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ECA Sophomore Sophie Greber: Many churches “prioritize [listening to] whoever’s talking rather than thinking your own opinions.”

In the next room, another group has arranged its white pieces into one cohesive sculpture with three sides, each one representing a distinct phase in the destruction of a coral reef. While the first side shows a coral reef teeming with life, the second shows the same reef bleak and bleached. The third is a “darker, more unknown side that ... we’re still constantly destroying,” said Max Barrett, one of the artists on the team.

Thursday, fishing nets hung from the ceiling of the exhibition room, at points so low that the passerby were caught up in them. Barrett described a detailed process that was hours-long, during which students threaded wire through “multiple layers of netting,” and then figured out a way to suspend it from the roof of the 120-year-old building.

“So every drill and every stake in it was a really important thing, and you had to know where it is,” Barrett said. “We even had to get the right paint color on it.”

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A detail of the reef-like installation.

Debbie Hesse, gallery director and board vice president at the Ely Center, said she is happy to have the work in the space. She recently realized that the center had a “block of time in December,” and saw that the timing would “dovetail really well with [the ECA’s] end of semester projects.” Given the short and dark days in December, she thought it would be ideal to exhibit some kind of video project.

Both Bresnick and Hesse are pleased with the collaboration between the Ely Center and ECA, they added—and looking forward to more in the future. Bresnick described the opportunity for her students to “participate in a gallery where there's actually adults showing most of the time” as “fantastic,” and Hesse said that it was “energizing seeing what [the students are doing] doing, that they've kind of used [the building] as a studio and transformed the building.”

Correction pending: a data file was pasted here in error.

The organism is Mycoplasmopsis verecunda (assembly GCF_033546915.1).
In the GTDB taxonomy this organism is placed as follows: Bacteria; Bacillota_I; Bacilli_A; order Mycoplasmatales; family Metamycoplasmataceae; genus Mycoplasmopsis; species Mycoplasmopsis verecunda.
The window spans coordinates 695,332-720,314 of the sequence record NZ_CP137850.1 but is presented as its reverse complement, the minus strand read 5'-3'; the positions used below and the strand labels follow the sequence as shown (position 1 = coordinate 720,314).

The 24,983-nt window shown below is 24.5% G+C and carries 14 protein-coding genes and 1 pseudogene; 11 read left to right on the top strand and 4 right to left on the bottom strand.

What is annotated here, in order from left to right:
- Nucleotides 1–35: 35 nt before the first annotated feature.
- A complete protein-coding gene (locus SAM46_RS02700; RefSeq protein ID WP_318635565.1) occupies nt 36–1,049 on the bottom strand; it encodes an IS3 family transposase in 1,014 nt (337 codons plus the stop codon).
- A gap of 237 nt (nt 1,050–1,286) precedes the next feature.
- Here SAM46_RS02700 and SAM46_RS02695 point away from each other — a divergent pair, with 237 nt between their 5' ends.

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Henry Slomba's row of seven monitors. 

In a dark room off to the side of the exhibition, Henry Slomba, a senior at ECA, had set up a row of seven TV monitors that played a series of video clips.

“I always carry a camcorder with me, and I record moments around me that I think are interesting, or that I think would be useful in the film,” he said.

After compiling his recordings, Slomba chooses what clip to play at a certain moment on a certain TV screen “like a collage,” so that the viewer gets to “watch these different films,” or “see the world splayed out before you in these instances of action.”

Slomba said he sees this initial project as an experiment and looks forward to seeing where he can go from here. Several of his peers echoed the sentiment. 

"I feel like so many people don't accept digital media as something that is art,” Greber said. “A lot of people think that digital art creates itself. Because somehow, like computers or whatever, but it's not at all true. This was very difficult. I put my blood, sweat, and tears into this as well as everyone else in my group. And I just hope that people appreciate it.”

Charlotte_TechnicallyReal - 8Technically Real runs at the Ely Center of Contemporary Art through Dec. 19. The space's winter hours are Sunday, Monday, Wednesday and Thursday from 12 to 5 p.m. For more information, visit the organization's website